It is noted here that the DLL circuit 40 is shown to be a part of the processor 14, which performs the DLL calibration discussed below. However, in an alternative embodiment, the memory chip 12 may contain the DLL 40, which can be used to center an incoming strobe (e.g., a strobe from the strobe generation circuit 38) or an outgoing strobe (e.g., when the strobe generation circuit 38 is also a part of the memory chip 12 or during data write operations). In a still further embodiment, the memory chip 12 may be configured to include the memory controller 32. However, in the embodiment of FIG. 1, all such circuit elements are included in the memory test processor 14 so as to keep the design of the memory chip 12 as simple as possible.

FIG. 2 illustrates how, in one embodiment of the present disclosure, a memory test pattern is transferred from an SPD circuit memory 50 to the memory controller 32 during DLL calibration. In the embodiment shown in FIG. 2, because the nonvolatile memory space in the SPD memory 50 may be somewhat limited, the size of the memory test pattern may be restricted. In the embodiment of FIG. 2, the SPD memory 50 is shown to have 256 locations, each of the 256 locations storing a different bit of a 256-bit pseudo random bit sequence (PRBS), which functions as a memory test pattern as discussed below. However, it is noted here that the SPD memory 50 may have more or less than 256 locations and/or more than one bit may be stored at each SPD memory location (e.g., locations 52, 54) depending on the system configuration, size of the SPD memory 50, and the desired complexity and sophistication of test pattern generation. Thus, the length of a PRBS sequence stored in a storage location in the SPD memory 50 may range from one bit to a plurality of bits (e.g., 64 bits or 128 bits) depending on the desired complexity and sophistication of test pattern generation. Two of the storage locations in the SPD memory 50 are identified by reference numerals 52 and 54 in FIG. 2.

As part of calibrating the DLL 40, the bits in the PRBS sequence stored in the SPD memory 50 are transferred to corresponding storage locations in a memory controller register (MCR) 34 in the memory controller 32 as illustrated in FIG. 2. The MCR 34 is a data storage register that may have the same number of storage locations as those in the SPD memory 50, and each storage location in the MCR 34 may be of the same size as the corresponding storage location in the SPD memory 50 as is shown in FIG. 2. Two of the 256 storage locations in the MCR 34 are identified by reference numerals 56, 57 in FIG. 2. The memory controller 32 may implement two software pointers—an aggressor pointer and a victim pointer (discussed in more detail later hereinbelow)—to index through the PRBS sequence stored in the MCR 34.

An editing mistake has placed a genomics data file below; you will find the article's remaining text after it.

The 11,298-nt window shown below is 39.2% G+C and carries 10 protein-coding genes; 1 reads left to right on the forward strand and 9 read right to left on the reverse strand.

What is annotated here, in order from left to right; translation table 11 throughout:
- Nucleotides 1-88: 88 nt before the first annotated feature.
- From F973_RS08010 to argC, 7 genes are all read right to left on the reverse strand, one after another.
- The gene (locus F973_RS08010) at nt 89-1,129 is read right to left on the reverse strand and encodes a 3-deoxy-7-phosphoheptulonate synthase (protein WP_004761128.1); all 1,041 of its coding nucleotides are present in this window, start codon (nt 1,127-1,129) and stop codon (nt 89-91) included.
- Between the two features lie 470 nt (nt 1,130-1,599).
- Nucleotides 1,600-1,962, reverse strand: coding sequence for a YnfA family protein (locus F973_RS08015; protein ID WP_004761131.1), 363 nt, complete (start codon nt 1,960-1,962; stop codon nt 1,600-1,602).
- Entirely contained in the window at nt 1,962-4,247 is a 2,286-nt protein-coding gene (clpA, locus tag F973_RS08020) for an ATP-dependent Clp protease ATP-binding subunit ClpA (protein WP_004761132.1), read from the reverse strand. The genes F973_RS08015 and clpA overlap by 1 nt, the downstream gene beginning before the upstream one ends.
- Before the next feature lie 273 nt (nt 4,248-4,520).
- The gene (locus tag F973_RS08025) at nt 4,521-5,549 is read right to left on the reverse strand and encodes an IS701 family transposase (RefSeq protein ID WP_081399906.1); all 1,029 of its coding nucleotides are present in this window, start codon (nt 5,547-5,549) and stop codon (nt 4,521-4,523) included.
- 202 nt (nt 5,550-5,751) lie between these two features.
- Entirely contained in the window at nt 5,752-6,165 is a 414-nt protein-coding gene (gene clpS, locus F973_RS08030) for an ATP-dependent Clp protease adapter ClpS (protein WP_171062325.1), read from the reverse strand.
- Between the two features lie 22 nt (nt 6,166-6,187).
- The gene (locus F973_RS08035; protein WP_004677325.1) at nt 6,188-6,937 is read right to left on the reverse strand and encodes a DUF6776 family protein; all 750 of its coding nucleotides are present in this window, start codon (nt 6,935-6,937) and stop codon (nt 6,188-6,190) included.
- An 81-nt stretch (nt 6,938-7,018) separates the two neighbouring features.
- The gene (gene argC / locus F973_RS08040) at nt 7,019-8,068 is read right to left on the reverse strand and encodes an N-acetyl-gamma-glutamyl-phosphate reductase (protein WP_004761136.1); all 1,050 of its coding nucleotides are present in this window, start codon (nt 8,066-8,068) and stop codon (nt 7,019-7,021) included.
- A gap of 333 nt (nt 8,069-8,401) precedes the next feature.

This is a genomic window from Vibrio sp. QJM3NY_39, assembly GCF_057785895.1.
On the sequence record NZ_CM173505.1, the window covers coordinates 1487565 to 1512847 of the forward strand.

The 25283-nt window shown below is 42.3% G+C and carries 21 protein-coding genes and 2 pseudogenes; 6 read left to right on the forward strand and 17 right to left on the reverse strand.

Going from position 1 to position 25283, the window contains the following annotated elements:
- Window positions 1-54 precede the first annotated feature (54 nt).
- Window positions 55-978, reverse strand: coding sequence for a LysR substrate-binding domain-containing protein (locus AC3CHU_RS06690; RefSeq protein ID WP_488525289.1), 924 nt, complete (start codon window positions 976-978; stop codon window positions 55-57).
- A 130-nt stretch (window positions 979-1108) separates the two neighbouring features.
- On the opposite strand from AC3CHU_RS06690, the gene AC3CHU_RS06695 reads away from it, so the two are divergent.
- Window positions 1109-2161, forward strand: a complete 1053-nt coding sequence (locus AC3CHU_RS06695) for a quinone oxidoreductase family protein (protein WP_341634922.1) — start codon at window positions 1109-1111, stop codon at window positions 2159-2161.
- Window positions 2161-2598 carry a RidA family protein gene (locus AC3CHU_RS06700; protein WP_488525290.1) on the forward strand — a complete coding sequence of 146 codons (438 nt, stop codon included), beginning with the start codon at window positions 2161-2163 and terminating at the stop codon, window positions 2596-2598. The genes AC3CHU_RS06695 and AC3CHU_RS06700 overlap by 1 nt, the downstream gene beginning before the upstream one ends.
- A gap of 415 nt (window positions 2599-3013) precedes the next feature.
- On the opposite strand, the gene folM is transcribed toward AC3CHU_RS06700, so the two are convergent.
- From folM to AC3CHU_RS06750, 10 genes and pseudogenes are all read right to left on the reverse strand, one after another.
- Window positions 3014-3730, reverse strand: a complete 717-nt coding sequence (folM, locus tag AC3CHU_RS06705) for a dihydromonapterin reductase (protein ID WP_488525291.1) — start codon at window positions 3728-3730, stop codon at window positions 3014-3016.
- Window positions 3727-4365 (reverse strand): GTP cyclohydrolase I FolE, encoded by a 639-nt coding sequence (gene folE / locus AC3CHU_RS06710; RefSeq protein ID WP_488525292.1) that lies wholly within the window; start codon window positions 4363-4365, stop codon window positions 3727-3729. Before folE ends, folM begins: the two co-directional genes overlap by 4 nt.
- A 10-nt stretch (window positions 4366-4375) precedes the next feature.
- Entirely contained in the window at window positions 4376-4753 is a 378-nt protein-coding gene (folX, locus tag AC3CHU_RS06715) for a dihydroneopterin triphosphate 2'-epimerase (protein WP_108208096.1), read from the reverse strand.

FIG. 3 is an exemplary flowchart depicting the memory test pattern generation process according to one embodiment of the present disclosure. The processor 14 may be pre-programmed, in hardware or software, or programmed at run time to perform the exemplary steps depicted in FIG. 3 and discussed in more detail hereinbelow. In one embodiment, the processor 14 is programmed in Verilog®. The test patterns are provided on data lines through generation of appropriate test patterns from the stored PRBS sequence. Initially, as discussed with reference to FIG. 2, the PRBS stored in the SPD memory 50 is transferred to the MCR 34 (block 60) so that the memory controller 32 can exercise the data bus 18 with appropriate test patterns during initialization or programming of the DLL 40. Thereafter, two test patterns—one is referred to herein as an “aggressor” pattern and the other is referred to as a “victim” pattern—are generated internally by the microcontroller 32 from the PRBS in the MCR 34 using corresponding software pointers (blocks 62, 64 in FIG. 3)—the aggressor pointer and the victim pointer shown in FIG. 2. The terms “aggressor” and “victim” are used herein merely to distinguish between two PRBS patterns transmitted at a time on the data bus 18. The aggressor and victim patterns are signaling patterns that are transmitted on different bit lines in the data bus 18 (as discussed below with reference to FIG. 4) to simulate extreme switching conditions on the bus so that the calibration or settings for the DLL 40 performed under these extreme switching conditions (or “test conditions”) will allow for a more accurate DLL setting because of the feasibility to account for SSO, cross-talk, routing mismatch, and other worst-case switching conditions that may be present on a bus during run time. The DLL 40 calibrated under these extreme test conditions may provide an optimum delay to strobe signals during run time, thereby allowing the strobe to remain centered in the middle of the data signal (from the memory cells 26) even under extreme switching conditions during run time.